She was shocked when she read the book and learned how Queen Lili'uokalani was deposed and imprisoned in her own palace. She also discovered how the United States, with the help of the descendants of the missionaries who had arrived around 1820, coerced the queen and her lawful government. The queen was then forced to abdicate her rule to the United States, which she hoped would return the rule to her.

Later, as the provisional government worked with the United States ministers in gaining control of Hawai'i, Lili'uokalani realized that the Americans would never help her regain her kingdom.

Even after suffering the humiliation of being convicted of treason and imprisoned, Queen Lili'u-okalani still maintained her faith in the Christian religion. In a statement to the president and the Senate of the United States in June 1897, she wrote:

"Therefore I, Lili'uokalani of Hawai'i, do hereby call upon the president of that nation, to whom alone I yielded my property and my authority, to withdraw said treaty (ceding said Islands) from further consideration. I ask the honorable Senate of the United States to decline to ratify said treaty, and I implore the people of this great and good nation, from whom my ancestors learned the Christian religion, to sustain their representatives in such acts of justice and equity as may be in accord with the principles of their fathers, and to the Almighty Ruler of the universe, to him who judgeth righteously, I commit my cause."

This appeal fell on deaf ears, and in 1898, Hawai'i was annexed to the United States. Almost 99 percent of the Native Hawaiian population signed a petition against the annexation.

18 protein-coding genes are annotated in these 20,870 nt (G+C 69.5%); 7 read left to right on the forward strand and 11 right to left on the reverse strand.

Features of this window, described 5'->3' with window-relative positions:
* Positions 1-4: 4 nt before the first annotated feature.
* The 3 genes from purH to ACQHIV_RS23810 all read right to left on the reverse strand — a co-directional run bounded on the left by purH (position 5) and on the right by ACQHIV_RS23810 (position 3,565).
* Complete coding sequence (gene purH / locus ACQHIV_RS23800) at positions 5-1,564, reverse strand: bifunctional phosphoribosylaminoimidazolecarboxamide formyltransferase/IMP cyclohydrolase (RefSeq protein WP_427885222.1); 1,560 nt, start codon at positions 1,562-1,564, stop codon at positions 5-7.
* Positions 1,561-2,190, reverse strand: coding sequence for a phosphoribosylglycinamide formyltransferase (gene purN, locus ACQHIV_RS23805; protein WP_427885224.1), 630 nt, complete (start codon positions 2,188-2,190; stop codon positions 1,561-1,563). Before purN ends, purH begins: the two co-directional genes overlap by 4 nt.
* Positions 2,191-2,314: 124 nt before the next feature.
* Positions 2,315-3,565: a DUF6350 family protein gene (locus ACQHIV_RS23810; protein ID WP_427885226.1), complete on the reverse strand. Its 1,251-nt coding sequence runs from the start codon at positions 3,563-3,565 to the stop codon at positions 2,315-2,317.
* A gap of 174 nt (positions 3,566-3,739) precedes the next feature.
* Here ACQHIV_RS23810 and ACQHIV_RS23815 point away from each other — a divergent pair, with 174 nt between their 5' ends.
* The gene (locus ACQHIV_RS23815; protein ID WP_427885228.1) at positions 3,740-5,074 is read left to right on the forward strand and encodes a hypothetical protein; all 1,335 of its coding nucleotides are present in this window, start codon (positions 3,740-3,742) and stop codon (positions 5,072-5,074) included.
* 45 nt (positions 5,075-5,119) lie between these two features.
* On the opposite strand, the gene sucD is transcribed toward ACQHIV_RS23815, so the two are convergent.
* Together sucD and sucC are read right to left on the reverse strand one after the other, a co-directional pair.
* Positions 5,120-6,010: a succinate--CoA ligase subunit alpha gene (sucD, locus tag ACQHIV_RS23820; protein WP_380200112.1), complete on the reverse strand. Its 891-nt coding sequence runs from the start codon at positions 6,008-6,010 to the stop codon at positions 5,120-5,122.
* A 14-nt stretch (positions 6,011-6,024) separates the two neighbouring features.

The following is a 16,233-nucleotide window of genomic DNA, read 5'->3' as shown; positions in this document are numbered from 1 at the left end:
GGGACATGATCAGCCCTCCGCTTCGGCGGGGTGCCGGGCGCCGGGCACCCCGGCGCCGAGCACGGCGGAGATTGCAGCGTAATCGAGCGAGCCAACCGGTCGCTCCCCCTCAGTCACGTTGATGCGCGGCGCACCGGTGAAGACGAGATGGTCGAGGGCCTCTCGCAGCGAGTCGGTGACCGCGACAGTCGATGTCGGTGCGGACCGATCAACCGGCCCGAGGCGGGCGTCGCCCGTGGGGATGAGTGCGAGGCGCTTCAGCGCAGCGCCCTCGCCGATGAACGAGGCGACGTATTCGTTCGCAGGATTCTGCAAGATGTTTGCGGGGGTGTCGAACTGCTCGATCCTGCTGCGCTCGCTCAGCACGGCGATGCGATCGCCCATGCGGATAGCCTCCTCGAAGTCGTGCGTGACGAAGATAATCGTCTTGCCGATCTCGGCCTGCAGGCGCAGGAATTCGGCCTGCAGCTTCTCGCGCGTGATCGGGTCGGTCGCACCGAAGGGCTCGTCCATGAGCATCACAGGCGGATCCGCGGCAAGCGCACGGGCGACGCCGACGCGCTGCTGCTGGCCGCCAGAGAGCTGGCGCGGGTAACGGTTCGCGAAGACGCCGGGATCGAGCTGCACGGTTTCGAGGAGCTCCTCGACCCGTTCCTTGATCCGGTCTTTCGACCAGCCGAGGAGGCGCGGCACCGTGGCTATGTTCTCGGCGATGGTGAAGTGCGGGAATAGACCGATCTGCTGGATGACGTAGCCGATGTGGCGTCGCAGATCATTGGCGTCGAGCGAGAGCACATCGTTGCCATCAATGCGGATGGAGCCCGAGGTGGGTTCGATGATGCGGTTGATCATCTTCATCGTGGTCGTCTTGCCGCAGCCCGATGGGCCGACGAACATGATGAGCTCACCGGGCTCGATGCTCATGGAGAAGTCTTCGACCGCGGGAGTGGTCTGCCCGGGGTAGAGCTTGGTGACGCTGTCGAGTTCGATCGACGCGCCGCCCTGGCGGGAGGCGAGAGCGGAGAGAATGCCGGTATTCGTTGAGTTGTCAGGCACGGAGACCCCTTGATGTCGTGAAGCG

Louisa Rice's A.L.O.H.A. Association managed to get full support of the Hawaiian population. However our congressional representatives, with the exception of Patsy Mink and the late Spark Matsunaga, did not want to pursue the passage of the A.L.O.H.A. bills for reparations.

Many Hawaiian organizations continued what the A.L.O.H.A. Association had started. These organizations tried to affect the most noticeable areas of Native Hawaiians' impoverished state, in health, education, drug abuse, divorce, child abuse, suicide, alcoholism and incarceration.

In fact, Hawaiian people were always at the top of these statistics prior to the overthrow, annexation and statehood. It is a prime example of what happens to a race of people when their lifestyle is westernized and influenced by foreign "invaders."

Their entire attitude toward themselves and their Islands is drastically changed. For several generations Hawaiians have tried to assimilate with and emulate these "rich haoles." However they realized that they were not treated as equals and never would be.

One only must look at what was done to Hawai'i from statehood to now and see what we lost as Native Hawaiians of this land.